Now with obligatory montage!
Panes with pretty trim- machine began to get cranky very quickly into this process. Tension quickly went to hell (in brand new and exciting ways, just to keep me on my toes!) and these had to be picked off and re-sewn more times than I care to recall.
Everything for one leg all sewn together. The pattern had some instructions about leaving a hole open to add the stuffing later, but I swear this *completely* contradicted some of the other instructions, so I just did it here. We used nylon tool, the only synthetic thing in here. I think it should breath ok, and be nice and light.
At this point in the process I gave up on my machine all together and went running to Sharon to use her Husqvarna Viking. OMG, yo lo quiero. That thing zipped through all these layers like freakin' butter. WANT.
That's right, because work begets more work, hand stitched inner waistband, ya'll. I was going to just throw on another machine seam which would have shown through, but having put that much work into it so far I was suddenly determined to do even more to make it look awesome.
At this point everything is awesome, except the legs. They are 6 inches too big for the bands (and I do *not* want to just have big gaping leg bands. I've seen it, I've mocked it, I'm not doing it). The pattern makes it look like I can just gather/ease them into the legbands- Ha! nonsense. This is partly my own fault because I was silly and in a rush and didn't cut the interlining down and away from the seams so now the whole thing is super bulky. I think I am just going to have to detach them from the overlay and base and do some pleating and overlapping. This seemed like a giant catastrophe about the time I made myself walk away last night, but in the light of day it seems fairly logical and ok.
Lessons learned on Panes
1) Interlining them was in fact probably totally unnecessary. For starters, I foolishly did not cut the interlining down so it wouldn't get in the seams- it was even in the directions, I just kept powering through and ended up causing my self a whole lot more work. This made it impossible to gather them into the legbands, which I think was the idea. However I"m telling myself that wouldn't have looked any better than what I'm ending up doing. Also pouring through pictures of other people's pants last night, none of them seem to be interlined, and they work fine.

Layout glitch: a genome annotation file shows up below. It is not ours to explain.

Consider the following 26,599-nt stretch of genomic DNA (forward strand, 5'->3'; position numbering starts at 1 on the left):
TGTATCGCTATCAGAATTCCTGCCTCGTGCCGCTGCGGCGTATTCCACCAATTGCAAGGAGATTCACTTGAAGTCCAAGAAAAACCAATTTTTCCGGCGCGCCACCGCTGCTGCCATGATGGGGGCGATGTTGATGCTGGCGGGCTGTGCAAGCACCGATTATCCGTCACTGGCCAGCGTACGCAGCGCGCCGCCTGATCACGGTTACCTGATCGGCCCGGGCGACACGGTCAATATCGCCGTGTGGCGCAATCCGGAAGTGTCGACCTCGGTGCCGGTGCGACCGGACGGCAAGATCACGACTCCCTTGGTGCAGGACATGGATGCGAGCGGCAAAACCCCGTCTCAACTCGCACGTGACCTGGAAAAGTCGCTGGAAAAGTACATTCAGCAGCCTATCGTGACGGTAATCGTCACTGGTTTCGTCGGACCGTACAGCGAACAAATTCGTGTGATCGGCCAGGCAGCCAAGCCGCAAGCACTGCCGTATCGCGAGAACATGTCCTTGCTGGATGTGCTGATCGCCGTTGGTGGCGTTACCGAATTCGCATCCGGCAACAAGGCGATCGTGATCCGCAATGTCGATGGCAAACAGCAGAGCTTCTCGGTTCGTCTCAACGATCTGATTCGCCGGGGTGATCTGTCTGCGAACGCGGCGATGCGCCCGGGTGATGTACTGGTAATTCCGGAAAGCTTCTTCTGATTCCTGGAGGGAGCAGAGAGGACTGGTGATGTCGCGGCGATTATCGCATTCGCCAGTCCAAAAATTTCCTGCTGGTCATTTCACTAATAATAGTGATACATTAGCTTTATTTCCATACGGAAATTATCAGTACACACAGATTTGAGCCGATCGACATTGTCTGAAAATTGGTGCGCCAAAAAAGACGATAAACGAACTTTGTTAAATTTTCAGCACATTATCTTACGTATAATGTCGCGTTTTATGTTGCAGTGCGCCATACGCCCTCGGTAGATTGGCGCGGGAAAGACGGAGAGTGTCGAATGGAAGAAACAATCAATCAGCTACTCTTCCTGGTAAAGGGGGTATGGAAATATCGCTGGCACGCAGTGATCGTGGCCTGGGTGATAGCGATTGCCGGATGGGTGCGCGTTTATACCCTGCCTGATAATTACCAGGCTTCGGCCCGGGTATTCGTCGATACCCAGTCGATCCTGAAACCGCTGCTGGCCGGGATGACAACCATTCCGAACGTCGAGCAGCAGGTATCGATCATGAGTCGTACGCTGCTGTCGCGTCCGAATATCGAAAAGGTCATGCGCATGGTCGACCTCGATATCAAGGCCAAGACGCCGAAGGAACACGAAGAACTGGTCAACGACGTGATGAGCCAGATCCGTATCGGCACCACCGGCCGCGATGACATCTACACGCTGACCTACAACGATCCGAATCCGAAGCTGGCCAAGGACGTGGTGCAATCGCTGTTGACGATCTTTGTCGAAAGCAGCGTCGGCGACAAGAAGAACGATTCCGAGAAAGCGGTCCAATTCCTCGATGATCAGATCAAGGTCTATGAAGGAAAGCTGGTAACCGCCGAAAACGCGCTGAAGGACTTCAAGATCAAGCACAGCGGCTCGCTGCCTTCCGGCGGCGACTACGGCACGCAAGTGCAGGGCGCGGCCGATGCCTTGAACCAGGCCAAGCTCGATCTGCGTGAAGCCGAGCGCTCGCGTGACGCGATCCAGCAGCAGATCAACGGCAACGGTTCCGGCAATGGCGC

2)Also staring at other people's pants, I realize that a lot of the really nice ones have the actual leg band tucked up nicely in the slops, ie it's hidden by the panes and some reasonable poofyness. I think this is just achieved by making the panes themselves and possibly the overlay longer than the actual base of the slops. Making the overlay longer, rather than just wider as it was in this pattern, would involve gathering it along the inseams, not sure if that would cause too much extra bulk or not. Probably would be ok with the thin cotton I used.
Pattern Review- Margo Anderson's Elizabethan Gentleman's Wardrobe
There were certainly a few things I ended up changing or would change if I did it in the future, such as making the panes longer. Also I ended up changing the curves on the crotch seam after staring at some other pants I had made and realizing there was a reason these weren't working out. Then again, maybe there's something I don't know here, I don't pretend to be an expert.
All in all however, this got me through my first set of paned slopes (and first men's garment for that matter) pretty well. If I make another pair I will probably use the same pattern to start with, just implementing everything I've learned through this experience. I'm definitely going to keep chugging along with it for the doublet.